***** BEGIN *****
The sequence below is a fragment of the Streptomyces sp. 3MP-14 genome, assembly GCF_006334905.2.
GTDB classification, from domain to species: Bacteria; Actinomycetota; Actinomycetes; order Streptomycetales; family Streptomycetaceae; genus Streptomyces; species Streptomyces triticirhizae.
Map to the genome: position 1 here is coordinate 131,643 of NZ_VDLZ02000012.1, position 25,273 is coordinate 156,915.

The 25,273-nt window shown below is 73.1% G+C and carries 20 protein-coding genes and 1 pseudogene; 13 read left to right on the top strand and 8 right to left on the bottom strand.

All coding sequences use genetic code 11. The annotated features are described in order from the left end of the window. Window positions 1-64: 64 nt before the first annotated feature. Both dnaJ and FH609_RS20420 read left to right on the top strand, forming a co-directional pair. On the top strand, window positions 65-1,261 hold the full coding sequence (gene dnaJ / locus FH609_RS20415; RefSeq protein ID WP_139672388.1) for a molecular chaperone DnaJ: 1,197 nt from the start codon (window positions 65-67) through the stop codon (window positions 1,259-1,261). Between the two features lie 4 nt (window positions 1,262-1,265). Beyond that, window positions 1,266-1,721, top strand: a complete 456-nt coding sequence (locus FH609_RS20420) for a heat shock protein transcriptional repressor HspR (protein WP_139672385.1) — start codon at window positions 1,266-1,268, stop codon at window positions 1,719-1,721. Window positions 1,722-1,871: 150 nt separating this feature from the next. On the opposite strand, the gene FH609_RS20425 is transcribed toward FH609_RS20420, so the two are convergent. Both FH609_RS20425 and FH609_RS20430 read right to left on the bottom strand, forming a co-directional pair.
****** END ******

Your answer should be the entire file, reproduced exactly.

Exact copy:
The sequence below is a fragment of the Streptomyces sp. 3MP-14 genome, assembly GCF_006334905.2.
GTDB classification, from domain to species: Bacteria; Actinomycetota; Actinomycetes; order Streptomycetales; family Streptomycetaceae; genus Streptomyces; species Streptomyces triticirhizae.
Map to the genome: position 1 here is coordinate 131,643 of NZ_VDLZ02000012.1, position 25,273 is coordinate 156,915.

The 25,273-nt window shown below is 73.1% G+C and carries 20 protein-coding genes and 1 pseudogene; 13 read left to right on the top strand and 8 right to left on the bottom strand.

All coding sequences use genetic code 11. The annotated features are described in order from the left end of the window. Window positions 1-64: 64 nt before the first annotated feature. Both dnaJ and FH609_RS20420 read left to right on the top strand, forming a co-directional pair. On the top strand, window positions 65-1,261 hold the full coding sequence (gene dnaJ / locus FH609_RS20415; RefSeq protein ID WP_139672388.1) for a molecular chaperone DnaJ: 1,197 nt from the start codon (window positions 65-67) through the stop codon (window positions 1,259-1,261). Between the two features lie 4 nt (window positions 1,262-1,265). Beyond that, window positions 1,266-1,721, top strand: a complete 456-nt coding sequence (locus FH609_RS20420) for a heat shock protein transcriptional repressor HspR (protein WP_139672385.1) — start codon at window positions 1,266-1,268, stop codon at window positions 1,719-1,721. Window positions 1,722-1,871: 150 nt separating this feature from the next. On the opposite strand, the gene FH609_RS20425 is transcribed toward FH609_RS20420, so the two are convergent. Both FH609_RS20425 and FH609_RS20430 read right to left on the bottom strand, forming a co-directional pair.